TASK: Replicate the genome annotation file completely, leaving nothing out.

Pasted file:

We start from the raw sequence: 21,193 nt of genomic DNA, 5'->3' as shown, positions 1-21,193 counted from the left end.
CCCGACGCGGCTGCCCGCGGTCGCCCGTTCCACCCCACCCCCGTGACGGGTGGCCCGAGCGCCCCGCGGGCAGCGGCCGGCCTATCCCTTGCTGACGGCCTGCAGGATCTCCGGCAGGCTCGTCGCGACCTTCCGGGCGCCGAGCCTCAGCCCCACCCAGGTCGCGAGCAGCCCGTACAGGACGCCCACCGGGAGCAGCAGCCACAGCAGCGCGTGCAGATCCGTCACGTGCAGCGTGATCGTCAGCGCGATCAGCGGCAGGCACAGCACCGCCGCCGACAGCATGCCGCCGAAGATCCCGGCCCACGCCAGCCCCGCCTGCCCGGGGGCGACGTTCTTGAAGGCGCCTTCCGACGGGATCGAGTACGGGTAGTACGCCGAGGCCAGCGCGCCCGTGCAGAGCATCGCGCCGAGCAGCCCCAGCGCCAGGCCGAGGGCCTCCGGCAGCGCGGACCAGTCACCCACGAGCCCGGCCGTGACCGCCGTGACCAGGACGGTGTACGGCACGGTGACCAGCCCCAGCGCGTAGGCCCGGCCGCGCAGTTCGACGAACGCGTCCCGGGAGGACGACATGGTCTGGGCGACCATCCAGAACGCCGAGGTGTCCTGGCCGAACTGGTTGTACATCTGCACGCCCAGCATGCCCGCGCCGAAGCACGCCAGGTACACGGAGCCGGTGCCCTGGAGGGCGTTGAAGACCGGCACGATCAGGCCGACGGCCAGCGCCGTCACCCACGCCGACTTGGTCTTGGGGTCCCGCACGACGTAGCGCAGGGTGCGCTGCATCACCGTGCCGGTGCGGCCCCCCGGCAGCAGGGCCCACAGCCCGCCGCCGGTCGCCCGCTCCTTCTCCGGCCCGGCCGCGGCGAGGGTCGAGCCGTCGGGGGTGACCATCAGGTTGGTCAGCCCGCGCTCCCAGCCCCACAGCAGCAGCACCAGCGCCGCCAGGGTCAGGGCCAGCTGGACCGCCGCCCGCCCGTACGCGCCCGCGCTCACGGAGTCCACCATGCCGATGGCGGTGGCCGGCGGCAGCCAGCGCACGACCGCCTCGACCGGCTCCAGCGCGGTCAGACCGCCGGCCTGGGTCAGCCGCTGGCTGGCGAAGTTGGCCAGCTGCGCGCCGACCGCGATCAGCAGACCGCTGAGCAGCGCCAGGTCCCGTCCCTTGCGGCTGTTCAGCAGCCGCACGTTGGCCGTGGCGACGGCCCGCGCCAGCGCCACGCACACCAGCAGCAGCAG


We start from the raw sequence: 21,193 nt of genomic DNA, 5'->3' as shown, positions 1-21,193 counted from the left end.
CCCGACGCGGCTGCCCGCGGTCGCCCGTTCCACCCCACCCCCGTGACGGGTGGCCCGAGCGCCCCGCGGGCAGCGGCCGGCCTATCCCTTGCTGACGGCCTGCAGGATCTCCGGCAGGCTCGTCGCGACCTTCCGGGCGCCGAGCCTCAGCCCCACCCAGGTCGCGAGCAGCCCGTACAGGACGCCCACCGGGAGCAGCAGCCACAGCAGCGCGTGCAGATCCGTCACGTGCAGCGTGATCGTCAGCGCGATCAGCGGCAGGCACAGCACCGCCGCCGACAGCATGCCGCCGAAGATCCCGGCCCACGCCAGCCCCGCCTGCCCGGGGGCGACGTTCTTGAAGGCGCCTTCCGACGGGATCGAGTACGGGTAGTACGCCGAGGCCAGCGCGCCCGTGCAGAGCATCGCGCCGAGCAGCCCCAGCGCCAGGCCGAGGGCCTCCGGCAGCGCGGACCAGTCACCCACGAGCCCGGCCGTGACCGCCGTGACCAGGACGGTGTACGGCACGGTGACCAGCCCCAGCGCGTAGGCCCGGCCGCGCAGTTCGACGAACGCGTCCCGGGAGGACGACATGGTCTGGGCGACCATCCAGAACGCCGAGGTGTCCTGGCCGAACTGGTTGTACATCTGCACGCCCAGCATGCCCGCGCCGAAGCACGCCAGGTACACGGAGCCGGTGCCCTGGAGGGCGTTGAAGACCGGCACGATCAGGCCGACGGCCAGCGCCGTCACCCACGCCGACTTGGTCTTGGGGTCCCGCACGACGTAGCGCAGGGTGCGCTGCATCACCGTGCCGGTGCGGCCCCCCGGCAGCAGGGCCCACAGCCCGCCGCCGGTCGCCCGCTCCTTCTCCGGCCCGGCCGCGGCGAGGGTCGAGCCGTCGGGGGTGACCATCAGGTTGGTCAGCCCGCGCTCCCAGCCCCACAGCAGCAGCACCAGCGCCGCCAGGGTCAGGGCCAGCTGGACCGCCGCCCGCCCGTACGCGCCCGCGCTCACGGAGTCCACCATGCCGATGGCGGTGGCCGGCGGCAGCCAGCGCACGACCGCCTCGACCGGCTCCAGCGCGGTCAGACCGCCGGCCTGGGTCAGCCGCTGGCTGGCGAAGTTGGCCAGCTGCGCGCCGACCGCGATCAGCAGACCGCTGAGCAGCGCCAGGTCCCGTCCCTTGCGGCTGTTCAGCAGCCGCACGTTGGCCGTGGCGACGGCCCGCGCCAGCGCCACGCACACCAGCAGCAGCAG